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Leon Kaye headshot

Large U.S. Food Service Companies Lag on Sustainable Seafood, Says Greenpeace

By Leon Kaye

According to Greenpeace’s latest annual report on the state of the global fishing industry, the vast majority of the largest food service companies in the U.S. are doing far too little to protect ocean ecosystems and seafood industry workers. In Greenpeace’s eyes, some companies have performed better compared to previous years, but this $700 billion industry has much room for improvement.

In this latest survey, Sodexo (ranked first), Aramark (second) and Compass Group (third) are leaders on sustainable seafood within their sector, and were the only top-15 companies to receive passing scores. But the remaining 12 companies had marks far lower, and from Greenpeace’s point of view, failed miserably.

For those companies that fell far short, a list that includes, Sysco, Performance Food Group and US Foods, the problems are at many levels. Food distributors often face resistance from their customers out of a fear of brand reputation and profits. Traceability is often non-existent. And many within the food service industry ignore the concerns of younger consumers who have made it clear that they are willing to pay a little more for more ethically sourced seafood, whether it is served at a company cafeteria, amusement park or hotel.

Summarizing the problem, Greenpeace concluded its report by saying:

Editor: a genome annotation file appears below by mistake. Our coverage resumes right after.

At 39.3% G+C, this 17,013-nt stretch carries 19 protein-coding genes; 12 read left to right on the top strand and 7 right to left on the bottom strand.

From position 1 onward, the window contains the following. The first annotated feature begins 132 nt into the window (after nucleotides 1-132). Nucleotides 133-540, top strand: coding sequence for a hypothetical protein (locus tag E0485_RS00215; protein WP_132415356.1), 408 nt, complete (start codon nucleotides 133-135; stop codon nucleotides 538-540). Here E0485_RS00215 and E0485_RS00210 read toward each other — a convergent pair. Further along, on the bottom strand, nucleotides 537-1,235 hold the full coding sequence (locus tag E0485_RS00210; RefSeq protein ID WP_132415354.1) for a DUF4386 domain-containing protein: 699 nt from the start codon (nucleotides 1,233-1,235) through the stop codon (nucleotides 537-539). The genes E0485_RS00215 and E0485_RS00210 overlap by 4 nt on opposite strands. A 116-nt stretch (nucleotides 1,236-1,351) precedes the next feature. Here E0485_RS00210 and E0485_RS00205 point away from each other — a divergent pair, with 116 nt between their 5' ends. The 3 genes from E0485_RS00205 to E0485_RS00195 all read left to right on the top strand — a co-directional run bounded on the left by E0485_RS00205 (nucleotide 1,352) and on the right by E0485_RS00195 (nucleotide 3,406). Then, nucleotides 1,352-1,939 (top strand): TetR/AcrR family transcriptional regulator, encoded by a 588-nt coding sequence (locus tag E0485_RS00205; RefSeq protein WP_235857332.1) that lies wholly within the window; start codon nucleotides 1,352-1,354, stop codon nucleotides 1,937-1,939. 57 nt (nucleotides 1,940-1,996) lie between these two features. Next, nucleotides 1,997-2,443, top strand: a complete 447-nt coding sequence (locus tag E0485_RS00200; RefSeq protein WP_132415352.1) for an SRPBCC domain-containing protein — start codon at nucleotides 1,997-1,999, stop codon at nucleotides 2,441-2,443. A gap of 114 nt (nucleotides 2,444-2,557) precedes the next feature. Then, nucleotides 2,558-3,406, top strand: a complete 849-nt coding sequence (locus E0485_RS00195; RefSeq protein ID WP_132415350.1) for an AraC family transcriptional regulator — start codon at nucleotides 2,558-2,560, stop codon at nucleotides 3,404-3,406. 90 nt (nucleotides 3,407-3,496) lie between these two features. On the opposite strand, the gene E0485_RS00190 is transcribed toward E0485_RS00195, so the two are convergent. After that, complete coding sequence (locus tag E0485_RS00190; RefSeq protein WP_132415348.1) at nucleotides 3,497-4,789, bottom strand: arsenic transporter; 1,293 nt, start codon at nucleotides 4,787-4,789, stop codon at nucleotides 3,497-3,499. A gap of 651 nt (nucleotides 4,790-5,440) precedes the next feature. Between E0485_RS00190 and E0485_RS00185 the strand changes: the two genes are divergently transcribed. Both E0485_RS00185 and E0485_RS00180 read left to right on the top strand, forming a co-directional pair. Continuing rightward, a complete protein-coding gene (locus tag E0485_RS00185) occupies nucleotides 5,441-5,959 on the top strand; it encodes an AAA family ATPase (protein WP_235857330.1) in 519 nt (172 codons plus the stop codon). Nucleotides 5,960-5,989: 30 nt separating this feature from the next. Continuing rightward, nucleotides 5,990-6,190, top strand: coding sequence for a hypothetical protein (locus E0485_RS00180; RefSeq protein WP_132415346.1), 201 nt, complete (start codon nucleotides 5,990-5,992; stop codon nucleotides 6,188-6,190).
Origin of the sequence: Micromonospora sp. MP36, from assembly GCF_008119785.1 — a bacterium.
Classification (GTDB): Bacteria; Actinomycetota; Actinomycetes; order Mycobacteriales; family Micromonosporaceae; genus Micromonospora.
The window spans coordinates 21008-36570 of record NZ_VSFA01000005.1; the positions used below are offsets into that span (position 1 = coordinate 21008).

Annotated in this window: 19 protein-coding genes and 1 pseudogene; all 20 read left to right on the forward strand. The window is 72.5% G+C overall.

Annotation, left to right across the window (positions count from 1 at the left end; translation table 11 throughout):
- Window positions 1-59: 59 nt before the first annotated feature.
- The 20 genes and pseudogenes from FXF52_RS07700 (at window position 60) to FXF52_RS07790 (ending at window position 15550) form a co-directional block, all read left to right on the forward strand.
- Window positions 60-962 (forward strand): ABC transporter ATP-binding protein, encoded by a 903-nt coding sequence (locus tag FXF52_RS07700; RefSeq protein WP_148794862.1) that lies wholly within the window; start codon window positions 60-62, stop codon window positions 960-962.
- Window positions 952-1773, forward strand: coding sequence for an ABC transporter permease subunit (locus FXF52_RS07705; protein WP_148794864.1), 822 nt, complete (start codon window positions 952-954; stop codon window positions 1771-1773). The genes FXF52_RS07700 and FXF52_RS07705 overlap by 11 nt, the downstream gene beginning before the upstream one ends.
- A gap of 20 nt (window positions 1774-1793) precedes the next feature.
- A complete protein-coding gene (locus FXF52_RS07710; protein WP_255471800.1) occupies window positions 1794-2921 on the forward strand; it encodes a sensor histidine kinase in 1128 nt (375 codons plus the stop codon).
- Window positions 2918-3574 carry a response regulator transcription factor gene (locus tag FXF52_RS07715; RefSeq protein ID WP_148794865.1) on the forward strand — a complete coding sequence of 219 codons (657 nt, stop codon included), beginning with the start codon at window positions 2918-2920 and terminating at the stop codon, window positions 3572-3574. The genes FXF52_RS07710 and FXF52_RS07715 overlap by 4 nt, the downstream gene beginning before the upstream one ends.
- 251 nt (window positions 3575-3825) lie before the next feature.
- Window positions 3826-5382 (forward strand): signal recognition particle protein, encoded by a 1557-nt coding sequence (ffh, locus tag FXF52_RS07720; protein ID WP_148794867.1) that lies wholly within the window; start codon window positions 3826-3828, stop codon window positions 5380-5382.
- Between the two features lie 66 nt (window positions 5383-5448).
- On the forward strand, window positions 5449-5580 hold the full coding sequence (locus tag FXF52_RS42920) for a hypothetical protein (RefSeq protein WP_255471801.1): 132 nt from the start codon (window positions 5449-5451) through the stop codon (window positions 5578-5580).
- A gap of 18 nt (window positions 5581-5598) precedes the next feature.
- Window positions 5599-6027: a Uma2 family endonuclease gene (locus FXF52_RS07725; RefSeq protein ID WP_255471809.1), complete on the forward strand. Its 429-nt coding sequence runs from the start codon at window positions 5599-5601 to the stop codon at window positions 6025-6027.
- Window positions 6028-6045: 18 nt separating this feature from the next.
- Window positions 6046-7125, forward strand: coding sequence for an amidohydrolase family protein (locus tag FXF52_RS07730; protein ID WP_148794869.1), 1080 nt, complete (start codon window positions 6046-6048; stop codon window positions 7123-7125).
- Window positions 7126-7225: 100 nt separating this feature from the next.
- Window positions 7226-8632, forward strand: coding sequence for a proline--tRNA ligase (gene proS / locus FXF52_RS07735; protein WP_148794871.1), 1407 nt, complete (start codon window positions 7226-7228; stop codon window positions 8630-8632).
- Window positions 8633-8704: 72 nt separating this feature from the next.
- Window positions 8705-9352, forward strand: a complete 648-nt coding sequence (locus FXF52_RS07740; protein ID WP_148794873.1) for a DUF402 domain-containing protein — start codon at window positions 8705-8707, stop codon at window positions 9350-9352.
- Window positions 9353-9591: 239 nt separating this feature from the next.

“It is time for the food service industry to refocus its priorities amid declining fish stocks and rampant human rights abuses in the global seafood industry. There is still hope for the oceans if companies are willing to take a long-term outlook on seafood sourcing instead of procuring wild- caught fish from stocks on the verge of collapse or from aquaculture operations with little regard for social or environmental impacts.”

There is some hope, says Greenpeace’s activists and researchers. Thai Union Group, one of the largest seafood suppliers worldwide and owners of the brand Chicken of the Sea, promised earlier this year that it would adopt many of the reforms Greenpeace had urged over the years. The company had long been in the cross-hairs of Greenpeace and other NGOs for alleged human rights violations and overfishing.

Nevertheless, Greenpeace insists the food service industry adopt a broad set of guidelines. They include full transparency and traceability, using technologies like blockchain if necessary; ending “transshipment,” the practice in which ships are resupplied with goods and fuel (also, where fish from dodgy sources are often transferred); welcome third-party observers and auditors across the seafood supply chain; and ramp up efforts to eliminate the use of plastic – one of the most pressing environmental issues plaguing fisheries across all oceans.

Image credit: Garry Knight/Flickr

Leon Kaye headshot

Leon Kaye has written for 3p since 2010 and become executive editor in 2018. His previous work includes writing for the Guardian as well as other online and print publications. In addition, he's worked in sales executive roles within technology and financial research companies, as well as for a public relations firm, for which he consulted with one of the globe’s leading sustainability initiatives. Currently living in Central California, he’s traveled to 70-plus countries and has lived and worked in South Korea, the United Arab Emirates and Uruguay.

Leon’s an alum of Fresno State, the University of Maryland, Baltimore County and the University of Southern California's Marshall Business School. He enjoys traveling abroad as well as exploring California’s Central Coast and the Sierra Nevadas.

Read more stories by Leon Kaye